What no doubt made the humiliation all the more acute was the sight and sound of thousands of Brits singing themselves hoarse and essentially wining on our heads in our own backyards, even if they were severely deficient in the requisite flexibility and sense of rhythm to accomplish the feat with aplomb.

Even when there was cause for West Indians to cheer, like Ramnaresh Sarwan's unbeaten 104 in a one-dayer later in that same series, England still prevailed.

And, of course, they proceeded to rain on Brian Lara's farewell parade in the last match for both sides at the 2007 World Cup, Kevin Pietersen blazing an even 100 and Stuart Broad hitting the winning run with just one ball and one wicket to spare after the champion left-hander's dismissal by the run out route triggered all sorts of accusations against Marlon Samuels from Trinis enraged that their hero and fellow countryman should have his swansong cut short so abruptly.

So to say Kensington Oval has not been a happy hunting ground for West Indies recently is putting it mildly. It should be noted that since England's breakthrough triumph in 1994, Australia (three times), New Zealand and South Africa have also stormed what has been left of the ramparts there.

It's just that, while losing is bad enough, to be sulking amid thousands of celebrating visitors in what is supposed to be your home ground is almost too much to take.

Fazeer Mohammed is a writer and broadcaster in Port-of-Spain, Trinidad

RSS Feeds: Fazeer Mohammed

© Trinidad & Tobago Express

FeedbackTop
Email Feedback Print
Share
E-mail
Feedback
Print
Fazeer MohammedClose
Fazeer Mohammed Fazeer Mohammed's claim to cricketing fame is that he once played in the same 2nd XI at the Queen's Park Cricket Club in Trinidad with Brian Lara. It was only a brief association, as one was on the way up and the other refusing to come to terms with the depressing reality that his limited ability would take him no further in the game. It certainly has been for the good of the game that Lara never allowed such severely critical assessments to stunt his development. In allowing his fellow countryman to blaze a trail on the field, Mohammed has opted to follow West Indies cricket from the media centre since 1988 as a journalist, and since 1992 as a radio commentator.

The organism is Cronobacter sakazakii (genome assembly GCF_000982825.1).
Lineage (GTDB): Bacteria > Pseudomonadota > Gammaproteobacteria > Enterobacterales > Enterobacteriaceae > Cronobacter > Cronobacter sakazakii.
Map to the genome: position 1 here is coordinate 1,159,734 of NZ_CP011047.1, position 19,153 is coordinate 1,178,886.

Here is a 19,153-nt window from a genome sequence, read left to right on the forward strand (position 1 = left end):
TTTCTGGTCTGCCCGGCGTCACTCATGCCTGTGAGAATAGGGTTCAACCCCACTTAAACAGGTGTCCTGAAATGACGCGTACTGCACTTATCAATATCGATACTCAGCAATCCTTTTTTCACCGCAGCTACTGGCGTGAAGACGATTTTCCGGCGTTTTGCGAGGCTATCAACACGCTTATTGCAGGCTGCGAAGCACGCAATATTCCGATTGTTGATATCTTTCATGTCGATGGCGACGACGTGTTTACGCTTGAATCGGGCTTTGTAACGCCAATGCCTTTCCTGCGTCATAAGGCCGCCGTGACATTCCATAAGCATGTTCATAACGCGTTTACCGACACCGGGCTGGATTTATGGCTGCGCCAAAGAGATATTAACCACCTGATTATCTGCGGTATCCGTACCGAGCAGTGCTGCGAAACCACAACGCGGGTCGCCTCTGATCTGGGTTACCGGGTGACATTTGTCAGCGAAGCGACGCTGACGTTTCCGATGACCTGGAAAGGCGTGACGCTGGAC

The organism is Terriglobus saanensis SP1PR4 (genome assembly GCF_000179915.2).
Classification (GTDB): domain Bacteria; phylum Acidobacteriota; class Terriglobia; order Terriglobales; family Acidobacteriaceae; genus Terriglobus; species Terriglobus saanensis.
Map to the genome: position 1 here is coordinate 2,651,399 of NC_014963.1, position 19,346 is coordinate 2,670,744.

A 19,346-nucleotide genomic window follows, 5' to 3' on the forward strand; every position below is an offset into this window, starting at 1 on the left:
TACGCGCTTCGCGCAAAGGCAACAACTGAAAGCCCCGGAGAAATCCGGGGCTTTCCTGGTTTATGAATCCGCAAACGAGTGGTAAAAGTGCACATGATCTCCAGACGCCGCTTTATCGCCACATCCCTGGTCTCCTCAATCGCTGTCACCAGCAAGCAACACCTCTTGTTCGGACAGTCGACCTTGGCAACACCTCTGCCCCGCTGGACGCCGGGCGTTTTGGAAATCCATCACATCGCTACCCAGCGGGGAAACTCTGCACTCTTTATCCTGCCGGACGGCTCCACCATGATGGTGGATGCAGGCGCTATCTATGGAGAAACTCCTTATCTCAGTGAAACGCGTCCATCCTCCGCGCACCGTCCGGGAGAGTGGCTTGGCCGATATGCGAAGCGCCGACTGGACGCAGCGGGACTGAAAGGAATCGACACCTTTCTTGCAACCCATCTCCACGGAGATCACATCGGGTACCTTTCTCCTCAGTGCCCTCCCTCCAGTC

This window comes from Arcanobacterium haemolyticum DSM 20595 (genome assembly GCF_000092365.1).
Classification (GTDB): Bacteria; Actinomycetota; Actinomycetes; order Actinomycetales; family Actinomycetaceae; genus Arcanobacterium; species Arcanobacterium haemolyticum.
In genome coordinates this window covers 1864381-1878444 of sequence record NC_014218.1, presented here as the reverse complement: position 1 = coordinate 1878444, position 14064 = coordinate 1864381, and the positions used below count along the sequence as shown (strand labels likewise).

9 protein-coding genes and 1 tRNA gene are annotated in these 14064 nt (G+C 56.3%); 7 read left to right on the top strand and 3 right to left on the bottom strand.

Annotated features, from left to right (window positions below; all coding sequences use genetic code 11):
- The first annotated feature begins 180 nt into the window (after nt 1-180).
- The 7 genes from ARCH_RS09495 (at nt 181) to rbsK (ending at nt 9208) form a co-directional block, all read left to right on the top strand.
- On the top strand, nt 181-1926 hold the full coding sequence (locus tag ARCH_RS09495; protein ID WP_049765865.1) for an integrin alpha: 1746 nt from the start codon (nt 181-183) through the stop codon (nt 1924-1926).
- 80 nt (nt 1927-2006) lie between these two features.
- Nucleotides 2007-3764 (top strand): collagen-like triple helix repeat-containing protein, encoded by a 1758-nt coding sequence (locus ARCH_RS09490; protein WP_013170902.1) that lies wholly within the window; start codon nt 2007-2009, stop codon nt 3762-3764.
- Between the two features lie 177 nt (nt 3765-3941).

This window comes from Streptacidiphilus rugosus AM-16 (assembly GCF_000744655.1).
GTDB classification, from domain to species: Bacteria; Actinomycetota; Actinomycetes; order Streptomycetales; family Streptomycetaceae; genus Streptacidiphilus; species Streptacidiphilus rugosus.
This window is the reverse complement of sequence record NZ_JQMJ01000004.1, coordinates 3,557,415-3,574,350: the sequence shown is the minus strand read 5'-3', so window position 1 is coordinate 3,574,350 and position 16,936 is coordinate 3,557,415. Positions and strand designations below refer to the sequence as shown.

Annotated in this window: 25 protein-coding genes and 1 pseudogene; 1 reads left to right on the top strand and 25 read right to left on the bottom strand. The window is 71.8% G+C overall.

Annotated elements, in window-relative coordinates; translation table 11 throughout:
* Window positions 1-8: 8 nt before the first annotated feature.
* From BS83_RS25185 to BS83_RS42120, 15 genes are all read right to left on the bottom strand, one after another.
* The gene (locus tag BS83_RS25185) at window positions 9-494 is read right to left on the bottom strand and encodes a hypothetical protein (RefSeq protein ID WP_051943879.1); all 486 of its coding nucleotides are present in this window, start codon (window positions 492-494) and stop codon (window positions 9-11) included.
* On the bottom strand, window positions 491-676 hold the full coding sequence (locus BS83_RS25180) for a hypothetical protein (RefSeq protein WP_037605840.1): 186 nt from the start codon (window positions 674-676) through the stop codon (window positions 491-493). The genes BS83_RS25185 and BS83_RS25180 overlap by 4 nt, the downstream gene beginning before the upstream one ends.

Related Links

    Ronchi's blitz, and remarkable ODI recoveries

Ask Steven: Also, the fastest ODI 150s, and the highest Test totals without a half-century

    Penalty runs the best punishment for slow over rates

Ashley Mallett: Fines and suspensions have had no effect. Awarding the opposition runs for every over a team falls short in a Test innings will definitely bite harder

    Pietersen stars in his own muppet show

David Hopps: KP's rubbishing of many aspiring English county professionals brings to mind the belief of Miss Piggy that "there is no one in the world to compare with moi"

    How to construct an ODI chase

Michael Bevan: Focus on targets smaller than winning the match, and back your tailenders to deliver for you

The many crickets of an Indian boyhood

Sankaran Krishna: Growing up in India, you play a number of varieties of the game, each developing a certain skill

News | Features Last 7 days

Kohli at No. 4 - defensive or practical?

It seems Virat Kohli is to not bat before the 12th or 13th over to strengthen the middle and the lower middle order. It suggests a lack of confidence in what was supposed to be India's strength in their title defence: their batting

Open with Rohit and Binny, with Kohli at No. 3

India's batting is going the way of their bowling in Australia, and they need get their order sorted before the World Cup

Off-stump blues leave Dhawan flailing

The out-of-form Shikhar Dhawan still has the backing of his captain, but there's no denying his slump has arrived at an inconvenient time for India and his technical issues have to be sorted out before they attempt to defend the World Cup

On TV it looks uglier than it actually is

Often reasonable arguments on the field look nasty beyond the boundary and on camera

'Teams can't have set formula' - Dravid

In the first episode of Contenders, a special ten-part buildup to the 2015 World Cup, Rahul Dravid and Graeme Smith discuss the impact of local conditions on team compositions and the issues surrounding the format of the tournament

News | Features Last 7 days